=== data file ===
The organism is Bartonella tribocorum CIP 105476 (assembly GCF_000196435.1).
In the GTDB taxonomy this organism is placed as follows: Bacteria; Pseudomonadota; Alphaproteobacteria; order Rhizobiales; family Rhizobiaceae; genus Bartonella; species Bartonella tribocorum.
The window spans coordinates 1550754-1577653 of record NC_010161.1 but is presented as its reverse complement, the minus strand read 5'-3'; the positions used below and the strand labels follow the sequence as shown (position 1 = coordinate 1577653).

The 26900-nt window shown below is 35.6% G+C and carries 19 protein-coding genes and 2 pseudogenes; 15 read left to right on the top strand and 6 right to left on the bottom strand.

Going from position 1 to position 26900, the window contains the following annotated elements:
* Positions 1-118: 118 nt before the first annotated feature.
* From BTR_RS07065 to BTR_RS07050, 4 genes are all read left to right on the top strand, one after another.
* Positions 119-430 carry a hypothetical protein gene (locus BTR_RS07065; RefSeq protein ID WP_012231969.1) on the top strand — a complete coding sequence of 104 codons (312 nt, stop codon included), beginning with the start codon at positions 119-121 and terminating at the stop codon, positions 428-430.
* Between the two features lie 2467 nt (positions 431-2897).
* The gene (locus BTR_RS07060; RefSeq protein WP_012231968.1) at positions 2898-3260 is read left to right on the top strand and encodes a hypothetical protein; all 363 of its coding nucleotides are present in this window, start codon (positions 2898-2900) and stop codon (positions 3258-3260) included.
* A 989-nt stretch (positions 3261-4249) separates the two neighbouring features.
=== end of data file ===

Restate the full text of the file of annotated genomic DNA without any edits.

The organism is Bartonella tribocorum CIP 105476 (assembly GCF_000196435.1).
In the GTDB taxonomy this organism is placed as follows: Bacteria; Pseudomonadota; Alphaproteobacteria; order Rhizobiales; family Rhizobiaceae; genus Bartonella; species Bartonella tribocorum.
The window spans coordinates 1550754-1577653 of record NC_010161.1 but is presented as its reverse complement, the minus strand read 5'-3'; the positions used below and the strand labels follow the sequence as shown (position 1 = coordinate 1577653).

The 26900-nt window shown below is 35.6% G+C and carries 19 protein-coding genes and 2 pseudogenes; 15 read left to right on the top strand and 6 right to left on the bottom strand.

Going from position 1 to position 26900, the window contains the following annotated elements:
* Positions 1-118: 118 nt before the first annotated feature.
* From BTR_RS07065 to BTR_RS07050, 4 genes are all read left to right on the top strand, one after another.
* Positions 119-430 carry a hypothetical protein gene (locus BTR_RS07065; RefSeq protein ID WP_012231969.1) on the top strand — a complete coding sequence of 104 codons (312 nt, stop codon included), beginning with the start codon at positions 119-121 and terminating at the stop codon, positions 428-430.
* Between the two features lie 2467 nt (positions 431-2897).
* The gene (locus BTR_RS07060; RefSeq protein WP_012231968.1) at positions 2898-3260 is read left to right on the top strand and encodes a hypothetical protein; all 363 of its coding nucleotides are present in this window, start codon (positions 2898-2900) and stop codon (positions 3258-3260) included.
* A 989-nt stretch (positions 3261-4249) separates the two neighbouring features.